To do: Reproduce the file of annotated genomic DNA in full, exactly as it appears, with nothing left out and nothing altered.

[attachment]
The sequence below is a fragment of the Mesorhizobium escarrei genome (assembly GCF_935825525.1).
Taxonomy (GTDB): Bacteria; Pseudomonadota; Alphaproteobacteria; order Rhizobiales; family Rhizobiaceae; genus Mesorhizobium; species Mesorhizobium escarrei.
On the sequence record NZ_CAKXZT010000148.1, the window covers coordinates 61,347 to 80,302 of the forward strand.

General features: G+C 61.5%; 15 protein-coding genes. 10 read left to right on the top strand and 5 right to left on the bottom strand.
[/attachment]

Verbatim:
The sequence below is a fragment of the Mesorhizobium escarrei genome (assembly GCF_935825525.1).
Taxonomy (GTDB): Bacteria; Pseudomonadota; Alphaproteobacteria; order Rhizobiales; family Rhizobiaceae; genus Mesorhizobium; species Mesorhizobium escarrei.
On the sequence record NZ_CAKXZT010000148.1, the window covers coordinates 61,347 to 80,302 of the forward strand.

General features: G+C 61.5%; 15 protein-coding genes. 10 read left to right on the top strand and 5 right to left on the bottom strand.